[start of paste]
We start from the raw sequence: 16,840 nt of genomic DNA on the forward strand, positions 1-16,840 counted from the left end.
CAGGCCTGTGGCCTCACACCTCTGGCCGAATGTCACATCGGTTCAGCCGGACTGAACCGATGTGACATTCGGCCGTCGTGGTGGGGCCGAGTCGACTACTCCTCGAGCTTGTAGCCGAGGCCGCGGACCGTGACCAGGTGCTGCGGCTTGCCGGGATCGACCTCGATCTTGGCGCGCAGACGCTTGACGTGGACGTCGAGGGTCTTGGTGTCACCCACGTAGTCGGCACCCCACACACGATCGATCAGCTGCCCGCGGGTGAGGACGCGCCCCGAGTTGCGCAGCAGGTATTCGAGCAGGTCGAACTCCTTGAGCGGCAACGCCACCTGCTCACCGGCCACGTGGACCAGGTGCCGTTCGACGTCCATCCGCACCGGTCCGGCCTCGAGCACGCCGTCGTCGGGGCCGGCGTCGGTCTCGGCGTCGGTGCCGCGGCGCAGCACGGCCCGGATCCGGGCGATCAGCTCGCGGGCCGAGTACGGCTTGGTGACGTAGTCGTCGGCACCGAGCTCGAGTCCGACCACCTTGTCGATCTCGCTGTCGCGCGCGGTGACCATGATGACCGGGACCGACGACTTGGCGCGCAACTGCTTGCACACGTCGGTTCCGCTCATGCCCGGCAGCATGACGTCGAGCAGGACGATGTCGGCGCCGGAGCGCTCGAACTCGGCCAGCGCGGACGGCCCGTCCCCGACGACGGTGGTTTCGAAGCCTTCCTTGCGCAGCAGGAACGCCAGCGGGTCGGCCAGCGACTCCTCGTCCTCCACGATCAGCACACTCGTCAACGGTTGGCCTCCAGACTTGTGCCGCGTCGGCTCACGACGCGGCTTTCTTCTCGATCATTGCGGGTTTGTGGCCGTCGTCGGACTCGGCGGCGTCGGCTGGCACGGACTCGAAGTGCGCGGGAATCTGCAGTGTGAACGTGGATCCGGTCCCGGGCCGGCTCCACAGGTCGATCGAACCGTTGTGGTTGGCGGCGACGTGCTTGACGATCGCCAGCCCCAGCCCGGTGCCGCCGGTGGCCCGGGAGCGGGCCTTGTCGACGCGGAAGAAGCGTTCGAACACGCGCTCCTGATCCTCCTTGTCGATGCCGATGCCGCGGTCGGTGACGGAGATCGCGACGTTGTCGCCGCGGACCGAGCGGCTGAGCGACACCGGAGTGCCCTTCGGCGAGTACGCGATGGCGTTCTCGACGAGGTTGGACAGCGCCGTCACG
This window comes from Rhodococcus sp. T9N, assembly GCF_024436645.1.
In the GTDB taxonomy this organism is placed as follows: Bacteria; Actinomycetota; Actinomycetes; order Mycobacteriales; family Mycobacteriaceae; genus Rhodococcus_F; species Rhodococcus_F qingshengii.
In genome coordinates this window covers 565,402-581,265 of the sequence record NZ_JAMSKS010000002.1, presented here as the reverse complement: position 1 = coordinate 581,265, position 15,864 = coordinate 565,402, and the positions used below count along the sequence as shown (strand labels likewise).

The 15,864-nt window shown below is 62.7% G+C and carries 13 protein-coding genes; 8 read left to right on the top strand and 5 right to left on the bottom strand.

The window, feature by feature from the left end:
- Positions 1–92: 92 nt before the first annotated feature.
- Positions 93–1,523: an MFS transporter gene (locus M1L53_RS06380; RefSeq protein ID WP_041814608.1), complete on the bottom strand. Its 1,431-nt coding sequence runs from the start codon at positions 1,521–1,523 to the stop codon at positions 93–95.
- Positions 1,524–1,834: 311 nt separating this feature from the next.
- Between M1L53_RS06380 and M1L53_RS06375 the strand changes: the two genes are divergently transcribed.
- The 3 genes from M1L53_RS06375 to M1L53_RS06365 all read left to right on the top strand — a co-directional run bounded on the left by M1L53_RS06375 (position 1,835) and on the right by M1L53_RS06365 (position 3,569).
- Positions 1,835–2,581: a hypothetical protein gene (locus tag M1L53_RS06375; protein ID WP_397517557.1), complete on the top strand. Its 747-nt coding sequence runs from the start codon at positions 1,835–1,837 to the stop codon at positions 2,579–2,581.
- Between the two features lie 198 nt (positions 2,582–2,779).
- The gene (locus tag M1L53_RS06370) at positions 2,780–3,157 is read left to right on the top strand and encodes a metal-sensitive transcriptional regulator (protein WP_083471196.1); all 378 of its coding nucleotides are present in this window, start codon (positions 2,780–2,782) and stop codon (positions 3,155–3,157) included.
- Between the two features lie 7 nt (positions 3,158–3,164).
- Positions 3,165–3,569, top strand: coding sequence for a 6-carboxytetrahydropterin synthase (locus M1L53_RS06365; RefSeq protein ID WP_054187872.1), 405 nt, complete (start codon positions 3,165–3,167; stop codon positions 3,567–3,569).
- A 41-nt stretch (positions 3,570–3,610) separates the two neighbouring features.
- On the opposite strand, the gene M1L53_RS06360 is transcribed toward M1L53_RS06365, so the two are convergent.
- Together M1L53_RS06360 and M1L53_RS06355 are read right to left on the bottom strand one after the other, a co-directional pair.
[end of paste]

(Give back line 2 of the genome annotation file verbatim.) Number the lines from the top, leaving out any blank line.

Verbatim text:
CAGGCCTGTGGCCTCACACCTCTGGCCGAATGTCACATCGGTTCAGCCGGACTGAACCGATGTGACATTCGGCCGTCGTGGTGGGGCCGAGTCGACTACTCCTCGAGCTTGTAGCCGAGGCCGCGGACCGTGACCAGGTGCTGCGGCTTGCCGGGATCGACCTCGATCTTGGCGCGCAGACGCTTGACGTGGACGTCGAGGGTCTTGGTGTCACCCACGTAGTCGGCACCCCACACACGATCGATCAGCTGCCCGCGGGTGAGGACGCGCCCCGAGTTGCGCAGCAGGTATTCGAGCAGGTCGAACTCCTTGAGCGGCAACGCCACCTGCTCACCGGCCACGTGGACCAGGTGCCGTTCGACGTCCATCCGCACCGGTCCGGCCTCGAGCACGCCGTCGTCGGGGCCGGCGTCGGTCTCGGCGTCGGTGCCGCGGCGCAGCACGGCCCGGATCCGGGCGATCAGCTCGCGGGCCGAGTACGGCTTGGTGACGTAGTCGTCGGCACCGAGCTCGAGTCCGACCACCTTGTCGATCTCGCTGTCGCGCGCGGTGACCATGATGACCGGGACCGACGACTTGGCGCGCAACTGCTTGCACACGTCGGTTCCGCTCATGCCCGGCAGCATGACGTCGAGCAGGACGATGTCGGCGCCGGAGCGCTCGAACTCGGCCAGCGCGGACGGCCCGTCCCCGACGACGGTGGTTTCGAAGCCTTCCTTGCGCAGCAGGAACGCCAGCGGGTCGGCCAGCGACTCCTCGTCCTCCACGATCAGCACACTCGTCAACGGTTGGCCTCCAGACTTGTGCCGCGTCGGCTCACGACGCGGCTTTCTTCTCGATCATTGCGGGTTTGTGGCCGTCGTCGGACTCGGCGGCGTCGGCTGGCACGGACTCGAAGTGCGCGGGAATCTGCAGTGTGAACGTGGATCCGGTCCCGGGCCGGCTCCACAGGTCGATCGAACCGTTGTGGTTGGCGGCGACGTGCTTGACGATCGCCAGCCCCAGCCCGGTGCCGCCGGTGGCCCGGGAGCGGGCCTTGTCGACGCGGAAGAAGCGTTCGAACACGCGCTCCTGATCCTCCTTGTCGATGCCGATGCCGCGGTCGGTGACGGAGATCGCGACGTTGTCGCCGCGGACCGAGCGGCTGAGCGACACCGGAGTGCCCTTCGGCGAGTACGCGATGGCGTTCTCGACGAGGTTGGACAGCGCCGTCACG